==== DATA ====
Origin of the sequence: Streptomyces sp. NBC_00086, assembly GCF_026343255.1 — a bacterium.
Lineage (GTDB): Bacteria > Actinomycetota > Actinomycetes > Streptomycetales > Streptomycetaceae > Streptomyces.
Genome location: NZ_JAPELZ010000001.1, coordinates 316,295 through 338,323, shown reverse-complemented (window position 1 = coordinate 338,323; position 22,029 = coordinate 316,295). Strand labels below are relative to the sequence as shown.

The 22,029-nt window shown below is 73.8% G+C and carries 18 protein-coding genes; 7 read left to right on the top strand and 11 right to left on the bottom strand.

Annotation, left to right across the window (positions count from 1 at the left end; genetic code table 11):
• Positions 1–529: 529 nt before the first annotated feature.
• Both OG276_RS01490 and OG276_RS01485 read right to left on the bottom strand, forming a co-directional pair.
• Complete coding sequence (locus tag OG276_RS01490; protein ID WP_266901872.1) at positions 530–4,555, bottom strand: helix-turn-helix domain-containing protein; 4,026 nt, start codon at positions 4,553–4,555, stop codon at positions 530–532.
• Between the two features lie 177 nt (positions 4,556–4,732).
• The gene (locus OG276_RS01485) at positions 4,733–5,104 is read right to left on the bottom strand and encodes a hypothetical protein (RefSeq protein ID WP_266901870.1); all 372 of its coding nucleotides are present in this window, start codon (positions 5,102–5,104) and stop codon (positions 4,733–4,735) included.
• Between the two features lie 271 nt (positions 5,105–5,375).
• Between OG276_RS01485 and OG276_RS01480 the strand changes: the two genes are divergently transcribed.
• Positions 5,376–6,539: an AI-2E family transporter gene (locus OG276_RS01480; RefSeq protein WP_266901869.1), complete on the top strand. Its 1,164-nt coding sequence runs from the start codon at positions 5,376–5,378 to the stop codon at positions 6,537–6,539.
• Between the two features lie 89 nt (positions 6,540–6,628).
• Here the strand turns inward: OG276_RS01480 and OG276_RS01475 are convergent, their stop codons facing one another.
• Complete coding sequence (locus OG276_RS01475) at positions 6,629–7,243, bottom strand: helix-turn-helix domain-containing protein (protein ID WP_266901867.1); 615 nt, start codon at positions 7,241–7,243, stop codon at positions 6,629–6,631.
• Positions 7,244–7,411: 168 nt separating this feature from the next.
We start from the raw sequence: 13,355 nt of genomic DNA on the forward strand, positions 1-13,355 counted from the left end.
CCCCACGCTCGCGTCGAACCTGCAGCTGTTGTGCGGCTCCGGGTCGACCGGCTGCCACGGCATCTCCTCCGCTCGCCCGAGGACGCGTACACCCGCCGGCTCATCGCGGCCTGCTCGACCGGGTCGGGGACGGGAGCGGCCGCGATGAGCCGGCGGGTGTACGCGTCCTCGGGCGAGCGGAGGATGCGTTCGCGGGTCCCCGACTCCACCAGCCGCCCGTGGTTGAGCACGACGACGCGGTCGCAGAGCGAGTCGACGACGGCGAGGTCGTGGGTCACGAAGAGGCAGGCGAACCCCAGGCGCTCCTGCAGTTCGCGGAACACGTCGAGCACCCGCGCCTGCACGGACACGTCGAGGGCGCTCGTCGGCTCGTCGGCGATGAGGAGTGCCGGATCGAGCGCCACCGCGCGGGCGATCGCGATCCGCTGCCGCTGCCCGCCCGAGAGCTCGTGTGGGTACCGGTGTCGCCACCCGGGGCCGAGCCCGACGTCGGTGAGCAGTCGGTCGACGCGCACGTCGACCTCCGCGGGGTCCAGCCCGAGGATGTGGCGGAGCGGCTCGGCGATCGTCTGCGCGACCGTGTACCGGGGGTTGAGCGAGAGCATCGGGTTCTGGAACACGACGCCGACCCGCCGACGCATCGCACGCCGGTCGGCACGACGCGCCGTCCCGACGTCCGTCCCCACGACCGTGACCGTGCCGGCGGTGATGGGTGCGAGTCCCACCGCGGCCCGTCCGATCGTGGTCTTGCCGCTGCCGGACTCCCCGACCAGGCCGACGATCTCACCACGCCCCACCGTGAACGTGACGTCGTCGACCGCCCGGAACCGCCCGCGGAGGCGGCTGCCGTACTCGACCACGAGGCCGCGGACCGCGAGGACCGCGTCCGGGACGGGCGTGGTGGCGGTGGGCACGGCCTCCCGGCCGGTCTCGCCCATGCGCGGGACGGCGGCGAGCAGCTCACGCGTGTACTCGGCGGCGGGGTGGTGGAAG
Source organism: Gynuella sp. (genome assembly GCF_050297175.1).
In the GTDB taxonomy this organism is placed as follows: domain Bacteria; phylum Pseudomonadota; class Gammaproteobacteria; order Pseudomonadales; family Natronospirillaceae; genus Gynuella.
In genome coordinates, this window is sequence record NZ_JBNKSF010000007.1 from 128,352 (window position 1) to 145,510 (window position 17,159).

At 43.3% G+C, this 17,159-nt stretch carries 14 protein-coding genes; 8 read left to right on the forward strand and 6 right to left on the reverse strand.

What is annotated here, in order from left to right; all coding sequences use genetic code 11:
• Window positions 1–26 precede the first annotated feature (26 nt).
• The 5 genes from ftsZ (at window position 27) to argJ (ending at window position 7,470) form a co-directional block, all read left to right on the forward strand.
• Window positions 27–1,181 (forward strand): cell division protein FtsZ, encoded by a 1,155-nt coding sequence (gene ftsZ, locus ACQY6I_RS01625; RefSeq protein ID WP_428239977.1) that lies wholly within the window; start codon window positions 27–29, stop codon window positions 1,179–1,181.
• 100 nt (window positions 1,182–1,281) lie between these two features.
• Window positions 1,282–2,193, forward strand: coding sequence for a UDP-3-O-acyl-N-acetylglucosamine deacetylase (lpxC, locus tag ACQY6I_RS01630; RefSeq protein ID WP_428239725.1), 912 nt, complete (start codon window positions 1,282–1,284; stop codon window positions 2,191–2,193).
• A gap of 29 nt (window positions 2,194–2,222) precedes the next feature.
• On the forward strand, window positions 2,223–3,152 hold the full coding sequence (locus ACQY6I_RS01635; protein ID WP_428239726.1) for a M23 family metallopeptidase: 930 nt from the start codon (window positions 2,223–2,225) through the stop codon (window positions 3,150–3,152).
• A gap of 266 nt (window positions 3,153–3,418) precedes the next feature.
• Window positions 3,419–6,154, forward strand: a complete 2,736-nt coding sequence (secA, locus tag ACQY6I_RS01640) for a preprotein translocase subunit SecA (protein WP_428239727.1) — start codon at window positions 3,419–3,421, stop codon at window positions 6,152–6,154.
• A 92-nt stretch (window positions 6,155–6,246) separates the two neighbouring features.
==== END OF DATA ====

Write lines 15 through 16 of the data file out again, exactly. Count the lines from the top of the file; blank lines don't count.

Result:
• Here the strand turns inward: OG276_RS01480 and OG276_RS01475 are convergent, their stop codons facing one another.
• Complete coding sequence (locus OG276_RS01475) at positions 6,629–7,243, bottom strand: helix-turn-helix domain-containing protein (protein ID WP_266901867.1); 615 nt, start codon at positions 7,241–7,243, stop codon at positions 6,629–6,631.